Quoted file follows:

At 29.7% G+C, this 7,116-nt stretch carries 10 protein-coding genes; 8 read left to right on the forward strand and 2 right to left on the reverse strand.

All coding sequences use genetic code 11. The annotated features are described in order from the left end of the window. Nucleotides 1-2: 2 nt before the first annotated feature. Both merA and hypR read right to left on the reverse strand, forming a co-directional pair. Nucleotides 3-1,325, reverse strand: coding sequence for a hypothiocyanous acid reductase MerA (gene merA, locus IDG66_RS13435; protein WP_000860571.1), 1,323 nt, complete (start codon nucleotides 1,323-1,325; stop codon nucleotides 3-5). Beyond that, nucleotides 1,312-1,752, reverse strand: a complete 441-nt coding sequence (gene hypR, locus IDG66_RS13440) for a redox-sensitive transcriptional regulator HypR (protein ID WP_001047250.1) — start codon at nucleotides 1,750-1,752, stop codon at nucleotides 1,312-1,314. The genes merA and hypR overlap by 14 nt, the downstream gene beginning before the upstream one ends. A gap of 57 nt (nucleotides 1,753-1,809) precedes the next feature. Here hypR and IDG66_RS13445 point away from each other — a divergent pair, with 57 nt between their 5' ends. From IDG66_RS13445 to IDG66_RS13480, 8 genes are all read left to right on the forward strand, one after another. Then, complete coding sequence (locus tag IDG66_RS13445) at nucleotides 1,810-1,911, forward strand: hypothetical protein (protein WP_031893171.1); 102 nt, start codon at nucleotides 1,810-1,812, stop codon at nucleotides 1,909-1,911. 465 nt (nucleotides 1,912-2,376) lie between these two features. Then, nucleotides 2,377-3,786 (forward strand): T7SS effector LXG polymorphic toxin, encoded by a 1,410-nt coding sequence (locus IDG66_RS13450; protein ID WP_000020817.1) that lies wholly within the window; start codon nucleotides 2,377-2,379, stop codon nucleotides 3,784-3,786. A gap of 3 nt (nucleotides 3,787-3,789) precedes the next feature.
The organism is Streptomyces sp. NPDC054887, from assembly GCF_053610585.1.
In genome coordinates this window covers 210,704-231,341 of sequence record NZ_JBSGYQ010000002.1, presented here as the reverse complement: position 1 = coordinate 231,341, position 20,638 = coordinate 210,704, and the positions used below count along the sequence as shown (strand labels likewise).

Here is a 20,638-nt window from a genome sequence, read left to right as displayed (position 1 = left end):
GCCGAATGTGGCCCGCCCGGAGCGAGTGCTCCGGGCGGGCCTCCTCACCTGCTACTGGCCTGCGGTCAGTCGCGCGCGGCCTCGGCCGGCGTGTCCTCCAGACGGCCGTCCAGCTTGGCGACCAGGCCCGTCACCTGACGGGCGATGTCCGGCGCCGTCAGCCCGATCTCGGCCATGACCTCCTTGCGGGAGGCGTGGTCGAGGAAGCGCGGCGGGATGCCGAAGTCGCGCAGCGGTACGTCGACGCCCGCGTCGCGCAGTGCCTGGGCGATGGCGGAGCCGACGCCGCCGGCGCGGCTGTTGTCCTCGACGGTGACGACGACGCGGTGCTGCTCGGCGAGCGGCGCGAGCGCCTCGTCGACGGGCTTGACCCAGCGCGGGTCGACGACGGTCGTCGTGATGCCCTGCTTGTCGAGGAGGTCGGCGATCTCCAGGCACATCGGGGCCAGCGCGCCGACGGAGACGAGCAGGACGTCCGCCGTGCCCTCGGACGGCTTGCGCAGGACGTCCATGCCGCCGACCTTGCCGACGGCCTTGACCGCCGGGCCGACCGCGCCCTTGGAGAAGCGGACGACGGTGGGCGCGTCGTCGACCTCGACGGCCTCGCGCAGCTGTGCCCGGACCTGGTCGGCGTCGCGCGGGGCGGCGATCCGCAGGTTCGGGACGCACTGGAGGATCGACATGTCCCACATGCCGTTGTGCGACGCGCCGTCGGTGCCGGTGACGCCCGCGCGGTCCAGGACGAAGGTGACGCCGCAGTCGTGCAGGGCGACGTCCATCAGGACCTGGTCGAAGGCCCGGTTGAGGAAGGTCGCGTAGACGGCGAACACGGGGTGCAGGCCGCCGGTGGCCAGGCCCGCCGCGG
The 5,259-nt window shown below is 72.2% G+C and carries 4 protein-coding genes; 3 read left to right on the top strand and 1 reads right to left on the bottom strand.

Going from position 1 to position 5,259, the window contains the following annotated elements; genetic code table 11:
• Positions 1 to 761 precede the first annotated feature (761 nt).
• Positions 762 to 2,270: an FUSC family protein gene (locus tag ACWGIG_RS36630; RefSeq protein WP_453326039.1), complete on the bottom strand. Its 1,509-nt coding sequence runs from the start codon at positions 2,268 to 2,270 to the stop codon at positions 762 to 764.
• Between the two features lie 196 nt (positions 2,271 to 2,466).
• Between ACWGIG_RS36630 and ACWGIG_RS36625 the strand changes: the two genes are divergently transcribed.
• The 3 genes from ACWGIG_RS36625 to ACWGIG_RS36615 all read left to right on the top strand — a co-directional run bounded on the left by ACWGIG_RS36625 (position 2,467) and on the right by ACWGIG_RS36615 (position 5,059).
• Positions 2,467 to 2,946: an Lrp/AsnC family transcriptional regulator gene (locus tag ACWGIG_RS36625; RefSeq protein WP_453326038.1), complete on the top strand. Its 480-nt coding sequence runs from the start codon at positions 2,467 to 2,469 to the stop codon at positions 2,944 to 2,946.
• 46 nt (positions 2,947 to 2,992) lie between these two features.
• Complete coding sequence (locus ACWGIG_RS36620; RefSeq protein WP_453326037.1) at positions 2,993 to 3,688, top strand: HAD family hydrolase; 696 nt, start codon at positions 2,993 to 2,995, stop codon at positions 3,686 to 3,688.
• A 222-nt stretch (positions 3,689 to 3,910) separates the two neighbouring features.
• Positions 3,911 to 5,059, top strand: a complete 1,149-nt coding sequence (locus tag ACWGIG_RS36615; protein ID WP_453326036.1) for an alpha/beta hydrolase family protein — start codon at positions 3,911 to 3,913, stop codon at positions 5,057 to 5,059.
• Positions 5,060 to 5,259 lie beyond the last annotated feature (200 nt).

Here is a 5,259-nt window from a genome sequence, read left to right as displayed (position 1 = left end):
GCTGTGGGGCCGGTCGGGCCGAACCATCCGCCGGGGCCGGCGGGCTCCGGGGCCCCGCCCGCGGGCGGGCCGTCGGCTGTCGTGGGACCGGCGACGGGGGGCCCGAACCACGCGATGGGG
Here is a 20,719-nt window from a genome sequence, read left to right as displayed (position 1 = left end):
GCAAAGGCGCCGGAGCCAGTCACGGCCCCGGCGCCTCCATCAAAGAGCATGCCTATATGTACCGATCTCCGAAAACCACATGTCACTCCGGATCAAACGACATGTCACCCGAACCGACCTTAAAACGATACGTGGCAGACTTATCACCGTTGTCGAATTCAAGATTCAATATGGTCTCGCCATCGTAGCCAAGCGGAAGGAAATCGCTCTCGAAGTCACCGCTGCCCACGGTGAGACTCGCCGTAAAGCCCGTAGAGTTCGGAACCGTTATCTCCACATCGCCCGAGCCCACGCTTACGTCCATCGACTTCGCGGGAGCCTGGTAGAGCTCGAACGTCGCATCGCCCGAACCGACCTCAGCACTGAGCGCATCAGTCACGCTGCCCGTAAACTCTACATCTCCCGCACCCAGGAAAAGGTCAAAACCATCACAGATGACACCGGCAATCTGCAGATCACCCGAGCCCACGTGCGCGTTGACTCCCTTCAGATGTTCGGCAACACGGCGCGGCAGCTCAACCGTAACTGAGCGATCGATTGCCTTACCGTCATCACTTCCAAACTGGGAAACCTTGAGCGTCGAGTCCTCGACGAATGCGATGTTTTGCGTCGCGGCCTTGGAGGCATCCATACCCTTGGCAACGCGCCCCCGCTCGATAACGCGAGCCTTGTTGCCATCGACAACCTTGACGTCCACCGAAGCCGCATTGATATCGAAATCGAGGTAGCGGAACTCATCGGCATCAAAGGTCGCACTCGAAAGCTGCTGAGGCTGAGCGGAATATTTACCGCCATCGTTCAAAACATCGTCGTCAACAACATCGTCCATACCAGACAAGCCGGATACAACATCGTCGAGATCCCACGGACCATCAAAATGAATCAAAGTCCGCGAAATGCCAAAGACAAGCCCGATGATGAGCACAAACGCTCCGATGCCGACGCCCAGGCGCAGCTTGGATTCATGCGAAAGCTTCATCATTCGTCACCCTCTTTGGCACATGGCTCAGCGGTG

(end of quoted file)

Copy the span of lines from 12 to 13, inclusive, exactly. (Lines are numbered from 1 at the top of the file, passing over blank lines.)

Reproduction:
• Between ACWGIG_RS36630 and ACWGIG_RS36625 the strand changes: the two genes are divergently transcribed.
• The 3 genes from ACWGIG_RS36625 to ACWGIG_RS36615 all read left to right on the top strand — a co-directional run bounded on the left by ACWGIG_RS36625 (position 2,467) and on the right by ACWGIG_RS36615 (position 5,059).